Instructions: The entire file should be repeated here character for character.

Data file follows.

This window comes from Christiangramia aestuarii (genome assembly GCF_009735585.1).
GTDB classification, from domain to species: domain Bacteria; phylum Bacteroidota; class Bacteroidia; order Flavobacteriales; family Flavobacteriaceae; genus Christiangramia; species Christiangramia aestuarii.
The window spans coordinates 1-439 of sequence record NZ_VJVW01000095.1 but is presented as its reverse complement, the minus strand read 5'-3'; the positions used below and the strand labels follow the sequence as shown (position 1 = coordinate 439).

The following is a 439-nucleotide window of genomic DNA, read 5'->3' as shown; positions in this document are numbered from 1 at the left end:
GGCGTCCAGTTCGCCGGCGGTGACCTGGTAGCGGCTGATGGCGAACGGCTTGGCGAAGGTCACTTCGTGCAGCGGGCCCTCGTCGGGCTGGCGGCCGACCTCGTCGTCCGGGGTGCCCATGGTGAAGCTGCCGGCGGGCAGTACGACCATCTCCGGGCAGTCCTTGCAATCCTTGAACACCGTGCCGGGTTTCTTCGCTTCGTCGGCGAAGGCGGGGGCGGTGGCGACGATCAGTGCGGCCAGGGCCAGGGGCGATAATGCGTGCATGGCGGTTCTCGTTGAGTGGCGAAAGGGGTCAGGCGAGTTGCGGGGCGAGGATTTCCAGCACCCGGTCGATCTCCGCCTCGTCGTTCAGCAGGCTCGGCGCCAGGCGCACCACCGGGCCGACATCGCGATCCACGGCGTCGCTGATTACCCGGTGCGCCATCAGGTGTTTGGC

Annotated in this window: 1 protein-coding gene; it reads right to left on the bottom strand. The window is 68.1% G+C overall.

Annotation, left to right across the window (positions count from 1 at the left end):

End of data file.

This window comes from Christiangramia aestuarii (genome assembly GCF_009735585.1).
GTDB classification, from domain to species: domain Bacteria; phylum Bacteroidota; class Bacteroidia; order Flavobacteriales; family Flavobacteriaceae; genus Christiangramia; species Christiangramia aestuarii.
The window spans coordinates 1-439 of sequence record NZ_VJVW01000095.1 but is presented as its reverse complement, the minus strand read 5'-3'; the positions used below and the strand labels follow the sequence as shown (position 1 = coordinate 439).

The following is a 439-nucleotide window of genomic DNA, read 5'->3' as shown; positions in this document are numbered from 1 at the left end:
GGCGTCCAGTTCGCCGGCGGTGACCTGGTAGCGGCTGATGGCGAACGGCTTGGCGAAGGTCACTTCGTGCAGCGGGCCCTCGTCGGGCTGGCGGCCGACCTCGTCGTCCGGGGTGCCCATGGTGAAGCTGCCGGCGGGCAGTACGACCATCTCCGGGCAGTCCTTGCAATCCTTGAACACCGTGCCGGGTTTCTTCGCTTCGTCGGCGAAGGCGGGGGCGGTGGCGACGATCAGTGCGGCCAGGGCCAGGGGCGATAATGCGTGCATGGCGGTTCTCGTTGAGTGGCGAAAGGGGTCAGGCGAGTTGCGGGGCGAGGATTTCCAGCACCCGGTCGATCTCCGCCTCGTCGTTCAGCAGGCTCGGCGCCAGGCGCACCACCGGGCCGACATCGCGATCCACGGCGTCGCTGATTACCCGGTGCGCCATCAGGTGTTTGGC

Annotated in this window: 1 protein-coding gene; it reads right to left on the bottom strand. The window is 68.1% G+C overall.

Annotation, left to right across the window (positions count from 1 at the left end):